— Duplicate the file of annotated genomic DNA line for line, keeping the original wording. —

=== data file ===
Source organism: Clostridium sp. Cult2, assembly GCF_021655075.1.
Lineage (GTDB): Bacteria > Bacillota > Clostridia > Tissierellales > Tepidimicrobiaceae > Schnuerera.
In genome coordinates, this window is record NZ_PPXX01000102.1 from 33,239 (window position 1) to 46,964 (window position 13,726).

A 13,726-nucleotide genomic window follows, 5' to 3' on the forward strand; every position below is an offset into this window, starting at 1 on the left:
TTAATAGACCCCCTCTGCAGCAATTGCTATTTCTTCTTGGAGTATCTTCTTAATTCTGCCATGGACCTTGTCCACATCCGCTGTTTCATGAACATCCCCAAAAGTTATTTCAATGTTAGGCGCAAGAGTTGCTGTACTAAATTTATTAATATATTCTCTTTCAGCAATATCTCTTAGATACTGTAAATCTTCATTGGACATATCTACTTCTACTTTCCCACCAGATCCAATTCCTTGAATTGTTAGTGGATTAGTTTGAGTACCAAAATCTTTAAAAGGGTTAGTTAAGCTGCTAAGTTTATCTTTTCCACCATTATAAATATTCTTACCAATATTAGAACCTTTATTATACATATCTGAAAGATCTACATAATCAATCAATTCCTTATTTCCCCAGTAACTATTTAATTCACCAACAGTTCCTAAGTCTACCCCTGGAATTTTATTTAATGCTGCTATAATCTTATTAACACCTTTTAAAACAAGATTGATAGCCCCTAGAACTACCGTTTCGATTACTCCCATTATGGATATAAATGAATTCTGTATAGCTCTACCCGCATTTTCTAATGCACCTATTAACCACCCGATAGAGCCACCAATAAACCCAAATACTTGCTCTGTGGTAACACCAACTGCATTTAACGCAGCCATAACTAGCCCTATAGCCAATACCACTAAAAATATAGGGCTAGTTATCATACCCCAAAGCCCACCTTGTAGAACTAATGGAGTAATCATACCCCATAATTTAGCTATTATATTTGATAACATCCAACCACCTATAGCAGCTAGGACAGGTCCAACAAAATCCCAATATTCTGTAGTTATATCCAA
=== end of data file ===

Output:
Source organism: Clostridium sp. Cult2, assembly GCF_021655075.1.
Lineage (GTDB): Bacteria > Bacillota > Clostridia > Tissierellales > Tepidimicrobiaceae > Schnuerera.
In genome coordinates, this window is record NZ_PPXX01000102.1 from 33,239 (window position 1) to 46,964 (window position 13,726).

A 13,726-nucleotide genomic window follows, 5' to 3' on the forward strand; every position below is an offset into this window, starting at 1 on the left:
TTAATAGACCCCCTCTGCAGCAATTGCTATTTCTTCTTGGAGTATCTTCTTAATTCTGCCATGGACCTTGTCCACATCCGCTGTTTCATGAACATCCCCAAAAGTTATTTCAATGTTAGGCGCAAGAGTTGCTGTACTAAATTTATTAATATATTCTCTTTCAGCAATATCTCTTAGATACTGTAAATCTTCATTGGACATATCTACTTCTACTTTCCCACCAGATCCAATTCCTTGAATTGTTAGTGGATTAGTTTGAGTACCAAAATCTTTAAAAGGGTTAGTTAAGCTGCTAAGTTTATCTTTTCCACCATTATAAATATTCTTACCAATATTAGAACCTTTATTATACATATCTGAAAGATCTACATAATCAATCAATTCCTTATTTCCCCAGTAACTATTTAATTCACCAACAGTTCCTAAGTCTACCCCTGGAATTTTATTTAATGCTGCTATAATCTTATTAACACCTTTTAAAACAAGATTGATAGCCCCTAGAACTACCGTTTCGATTACTCCCATTATGGATATAAATGAATTCTGTATAGCTCTACCCGCATTTTCTAATGCACCTATTAACCACCCGATAGAGCCACCAATAAACCCAAATACTTGCTCTGTGGTAACACCAACTGCATTTAACGCAGCCATAACTAGCCCTATAGCCAATACCACTAAAAATATAGGGCTAGTTATCATACCCCAAAGCCCACCTTGTAGAACTAATGGAGTAATCATACCCCATAATTTAGCTATTATATTTGATAACATCCAACCACCTATAGCAGCTAGGACAGGTCCAACAAAATCCCAATATTCTGTAGTTATATCCAA